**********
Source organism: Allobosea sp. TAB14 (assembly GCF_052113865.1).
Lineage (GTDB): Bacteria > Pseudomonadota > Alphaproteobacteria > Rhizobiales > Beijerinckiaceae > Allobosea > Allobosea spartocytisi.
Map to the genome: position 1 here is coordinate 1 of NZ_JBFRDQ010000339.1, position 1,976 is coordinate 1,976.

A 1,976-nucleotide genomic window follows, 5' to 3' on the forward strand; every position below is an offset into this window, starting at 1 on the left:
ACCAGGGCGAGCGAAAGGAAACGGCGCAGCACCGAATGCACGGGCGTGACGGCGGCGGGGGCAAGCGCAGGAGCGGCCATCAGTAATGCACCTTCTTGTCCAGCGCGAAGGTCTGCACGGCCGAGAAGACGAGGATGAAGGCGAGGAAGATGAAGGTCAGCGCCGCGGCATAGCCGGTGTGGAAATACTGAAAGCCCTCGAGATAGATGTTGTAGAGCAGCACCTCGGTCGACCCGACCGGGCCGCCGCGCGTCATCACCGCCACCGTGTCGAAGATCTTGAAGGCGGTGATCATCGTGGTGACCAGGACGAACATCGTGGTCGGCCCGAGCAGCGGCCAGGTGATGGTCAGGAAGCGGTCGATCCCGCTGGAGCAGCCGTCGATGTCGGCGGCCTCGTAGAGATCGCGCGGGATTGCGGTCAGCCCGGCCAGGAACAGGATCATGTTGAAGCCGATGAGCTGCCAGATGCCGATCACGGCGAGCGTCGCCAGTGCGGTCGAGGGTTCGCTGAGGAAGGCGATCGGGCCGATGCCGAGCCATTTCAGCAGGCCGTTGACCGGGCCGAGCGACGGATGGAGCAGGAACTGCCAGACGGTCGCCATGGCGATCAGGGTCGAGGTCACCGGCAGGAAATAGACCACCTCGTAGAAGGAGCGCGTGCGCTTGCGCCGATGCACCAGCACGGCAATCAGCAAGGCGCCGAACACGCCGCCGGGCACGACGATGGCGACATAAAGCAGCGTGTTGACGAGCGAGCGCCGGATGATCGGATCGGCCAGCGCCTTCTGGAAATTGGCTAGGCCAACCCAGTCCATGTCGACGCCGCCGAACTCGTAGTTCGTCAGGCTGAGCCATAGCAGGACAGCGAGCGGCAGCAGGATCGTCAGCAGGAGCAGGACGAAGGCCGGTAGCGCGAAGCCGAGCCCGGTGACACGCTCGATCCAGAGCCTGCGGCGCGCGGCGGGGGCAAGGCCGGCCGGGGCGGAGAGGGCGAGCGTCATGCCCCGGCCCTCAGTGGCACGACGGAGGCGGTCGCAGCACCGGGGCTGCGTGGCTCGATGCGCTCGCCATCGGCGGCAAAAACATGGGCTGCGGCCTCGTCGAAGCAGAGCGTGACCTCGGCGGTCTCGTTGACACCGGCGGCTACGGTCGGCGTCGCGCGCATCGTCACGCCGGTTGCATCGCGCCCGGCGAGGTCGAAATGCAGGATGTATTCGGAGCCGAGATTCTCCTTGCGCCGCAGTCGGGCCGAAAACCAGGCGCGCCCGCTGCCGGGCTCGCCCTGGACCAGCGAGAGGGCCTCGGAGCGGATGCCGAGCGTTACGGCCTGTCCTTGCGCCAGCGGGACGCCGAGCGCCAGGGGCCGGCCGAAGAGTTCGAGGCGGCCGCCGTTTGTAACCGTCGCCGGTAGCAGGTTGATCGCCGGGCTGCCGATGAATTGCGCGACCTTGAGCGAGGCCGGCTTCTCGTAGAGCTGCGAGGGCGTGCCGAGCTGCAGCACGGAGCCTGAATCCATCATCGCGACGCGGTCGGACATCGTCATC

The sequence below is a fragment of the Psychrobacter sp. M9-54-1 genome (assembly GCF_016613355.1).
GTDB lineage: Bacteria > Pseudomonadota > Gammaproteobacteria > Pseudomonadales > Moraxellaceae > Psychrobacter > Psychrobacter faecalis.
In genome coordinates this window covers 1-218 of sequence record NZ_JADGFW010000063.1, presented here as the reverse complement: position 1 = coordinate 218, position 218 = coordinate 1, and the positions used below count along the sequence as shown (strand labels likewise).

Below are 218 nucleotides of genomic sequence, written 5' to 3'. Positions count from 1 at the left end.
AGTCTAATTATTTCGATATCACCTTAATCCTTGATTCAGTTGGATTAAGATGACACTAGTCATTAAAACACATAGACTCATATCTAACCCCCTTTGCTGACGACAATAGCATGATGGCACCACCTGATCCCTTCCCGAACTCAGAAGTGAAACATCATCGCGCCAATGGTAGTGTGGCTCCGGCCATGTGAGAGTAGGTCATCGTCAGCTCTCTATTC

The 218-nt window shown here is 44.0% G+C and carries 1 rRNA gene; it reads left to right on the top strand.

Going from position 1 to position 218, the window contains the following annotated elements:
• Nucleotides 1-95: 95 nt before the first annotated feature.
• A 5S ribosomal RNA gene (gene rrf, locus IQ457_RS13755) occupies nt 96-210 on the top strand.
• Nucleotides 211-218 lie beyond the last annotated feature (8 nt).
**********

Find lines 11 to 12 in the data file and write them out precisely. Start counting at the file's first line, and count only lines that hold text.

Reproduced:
The 218-nt window shown here is 44.0% G+C and carries 1 rRNA gene; it reads left to right on the top strand.

Going from position 1 to position 218, the window contains the following annotated elements: